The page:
It’s a pretty unsettling thought all the way around. On the one hand, how do you really know whether you’re among the chosen or the condemned? If you’re one of the condemned and there’s nothing you can do about it, that hardly seems fair, or any way that a loving, merciful, just God would act. And even if you are one of the chosen, it’s still a pretty grim thought – your whole life is apparently predetermined, all the ups and downs scripted out without any input from you, and no matter what you may try to do about them.
Are we just a bunch of involuntary players on a stage, performing in a play written and directed by God? Are we all just marionettes, with God pulling all the strings?
Well… what if Calvin and Augustine and all the other adherents of predestination got it wrong? What if Jesus meant something very different when he talked about having chosen people? What if he meant that God hadn’t chosen only the specific people sitting around him that night, but rather, that God had chosen human beings, period? What if the whole outrageous act of choosing to create human beings was God’s act of choosing us? When God created us and called us Tov Meod – “Very Good” – was that our having been chosen? What if Jesus was explaining to them that God’s choosing to enter into this world by being present in him, a human being, that this was evidence of God’s showing solidarity with us, of God’s having chosen the human race? There’s a funny T shirt that says in bold print, “JESUS LOVES YOU” – and then in small print, it says “But then again, he loves everybody.” What if that T shirt was more profound than it intended? How might it change the way we understand God and ourselves, and what it means to be a follower of Christ, if all of our T shirts said “I’M ONE OF GOD’S CHOSEN” – “But then again, he chose everybody”?
In this gospel story, Jesus explains to the disciples what it means to be chosen – and what they’ve been chosen for, and those are important questions that a lot of people don’t think to ask; they just gloss over those points when they think about this whole chosen business. As he talks with his followers, Jesus explains what all this convoluted talk about vines and branches was all about: we’ve been chosen to be the agents, the conduits of God’s love in the world. We’ve been chosen to show what God’s love, and what God’s dwelling within us, looks like in concrete reality, in daily living. We’ve been chosen to show that both right belief and right practice of the faith are important, but when it comes right down to it, right practice – that is, extending love to the world, wrapping others in love – always trumps the details of right belief.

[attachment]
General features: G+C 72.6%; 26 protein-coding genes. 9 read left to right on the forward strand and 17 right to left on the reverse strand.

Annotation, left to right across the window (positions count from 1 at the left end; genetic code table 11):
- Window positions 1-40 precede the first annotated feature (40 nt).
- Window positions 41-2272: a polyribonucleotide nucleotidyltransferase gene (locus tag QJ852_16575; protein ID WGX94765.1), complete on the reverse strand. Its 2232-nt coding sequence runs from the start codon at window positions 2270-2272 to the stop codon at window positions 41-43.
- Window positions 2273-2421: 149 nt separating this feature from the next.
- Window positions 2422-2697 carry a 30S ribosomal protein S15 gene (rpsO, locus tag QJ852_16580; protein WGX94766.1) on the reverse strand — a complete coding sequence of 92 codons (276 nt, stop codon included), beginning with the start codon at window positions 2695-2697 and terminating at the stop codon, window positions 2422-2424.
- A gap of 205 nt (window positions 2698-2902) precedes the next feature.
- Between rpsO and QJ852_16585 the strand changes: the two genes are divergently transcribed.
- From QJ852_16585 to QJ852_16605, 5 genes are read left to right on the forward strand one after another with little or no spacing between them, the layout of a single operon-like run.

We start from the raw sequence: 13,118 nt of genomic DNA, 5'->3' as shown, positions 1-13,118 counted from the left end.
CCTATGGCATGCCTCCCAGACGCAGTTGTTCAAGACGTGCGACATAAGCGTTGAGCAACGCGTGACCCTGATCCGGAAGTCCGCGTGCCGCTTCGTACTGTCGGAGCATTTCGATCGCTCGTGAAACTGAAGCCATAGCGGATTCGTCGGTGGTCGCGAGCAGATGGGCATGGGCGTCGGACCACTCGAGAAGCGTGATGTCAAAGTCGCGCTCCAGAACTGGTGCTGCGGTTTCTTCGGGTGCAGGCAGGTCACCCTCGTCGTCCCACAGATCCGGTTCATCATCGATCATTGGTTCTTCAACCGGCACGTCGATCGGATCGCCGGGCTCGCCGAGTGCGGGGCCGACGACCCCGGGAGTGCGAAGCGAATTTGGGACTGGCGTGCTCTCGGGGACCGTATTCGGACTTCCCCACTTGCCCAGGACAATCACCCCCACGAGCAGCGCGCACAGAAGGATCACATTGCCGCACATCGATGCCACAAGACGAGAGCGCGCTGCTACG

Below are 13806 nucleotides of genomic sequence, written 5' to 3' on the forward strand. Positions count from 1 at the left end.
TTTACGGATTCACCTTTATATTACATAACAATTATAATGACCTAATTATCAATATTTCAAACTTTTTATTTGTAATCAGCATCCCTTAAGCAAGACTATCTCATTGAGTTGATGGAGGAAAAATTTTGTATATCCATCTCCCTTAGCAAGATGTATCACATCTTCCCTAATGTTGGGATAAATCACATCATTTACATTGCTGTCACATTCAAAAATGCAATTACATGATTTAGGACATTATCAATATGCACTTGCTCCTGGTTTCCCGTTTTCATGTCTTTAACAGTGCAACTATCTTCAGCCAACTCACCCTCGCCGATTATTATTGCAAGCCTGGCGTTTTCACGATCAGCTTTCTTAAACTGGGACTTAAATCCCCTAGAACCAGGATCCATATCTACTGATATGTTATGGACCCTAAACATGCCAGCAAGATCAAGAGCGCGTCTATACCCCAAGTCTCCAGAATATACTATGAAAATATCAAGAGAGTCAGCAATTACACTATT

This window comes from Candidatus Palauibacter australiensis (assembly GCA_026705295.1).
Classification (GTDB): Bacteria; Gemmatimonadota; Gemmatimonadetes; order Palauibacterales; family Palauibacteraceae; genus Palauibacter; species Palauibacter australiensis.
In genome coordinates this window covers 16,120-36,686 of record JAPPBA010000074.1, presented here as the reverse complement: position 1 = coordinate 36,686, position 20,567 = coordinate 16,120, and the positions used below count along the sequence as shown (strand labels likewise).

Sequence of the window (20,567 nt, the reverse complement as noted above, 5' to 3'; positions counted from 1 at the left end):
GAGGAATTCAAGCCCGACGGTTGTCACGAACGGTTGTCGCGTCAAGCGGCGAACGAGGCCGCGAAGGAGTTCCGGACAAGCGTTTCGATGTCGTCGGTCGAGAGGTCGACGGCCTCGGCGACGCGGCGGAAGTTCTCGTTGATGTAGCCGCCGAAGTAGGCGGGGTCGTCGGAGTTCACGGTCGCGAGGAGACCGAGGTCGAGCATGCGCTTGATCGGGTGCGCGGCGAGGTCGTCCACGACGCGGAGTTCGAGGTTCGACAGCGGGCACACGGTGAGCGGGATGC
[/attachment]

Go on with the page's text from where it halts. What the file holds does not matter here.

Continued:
We’re given the strength and the boldness to live this way – to live as God’s chosen – by keeping ourselves connected to Christ, the vine, the very presence and definition of the divine in flesh and blood, the source of all life and love.
Those Friendship Quilts I was talking about earlier were made by the people who were staying put, and were given to the people who were leaving. In this story, it was the other way around. It was Jesus who was leaving, and when he does, he’ll give them two gifts. The first one is in this text. He tells his followers he won’t call them his servants any more, but now, they’re his friends. That’s a powerful thing. Most of us can remember some greatly respected mentor, maybe a teacher or a professor; and after we’ve graduated, these people we respect so much go from being, say, Mr. Burns, or Professor Langknecht, to just Stan, and Hank. There’s a very real difference in the interpersonal dynamic when that shift happens, and it happens with the disciples right here. The other thing Jesus is going to do is to leave those followers – his friends – with the gift of a Friendship Quilt of sorts of his own – the gift of God’s Spirit. He leaves it for them, and for us, too. Sometimes, often in the most intense moments of our lives, we’ll experience that Spirit. Maybe it will come directly, in the form of some special unexpected answer, in some intense personal and private moment of prayer. Maybe it will come more indirectly, in the form of a card or a letter; a kind word, or smile. Or a casserole after the funeral. Or maybe just a hug. However it comes, friends, recognize that it’s all the same thing. It’s Jesus’ Friendship Quilt, the very Spirit of God, encircling and wrapping around us, warming us, and always reminding us that we’re loved – that we’re chosen.
Thanks be to God.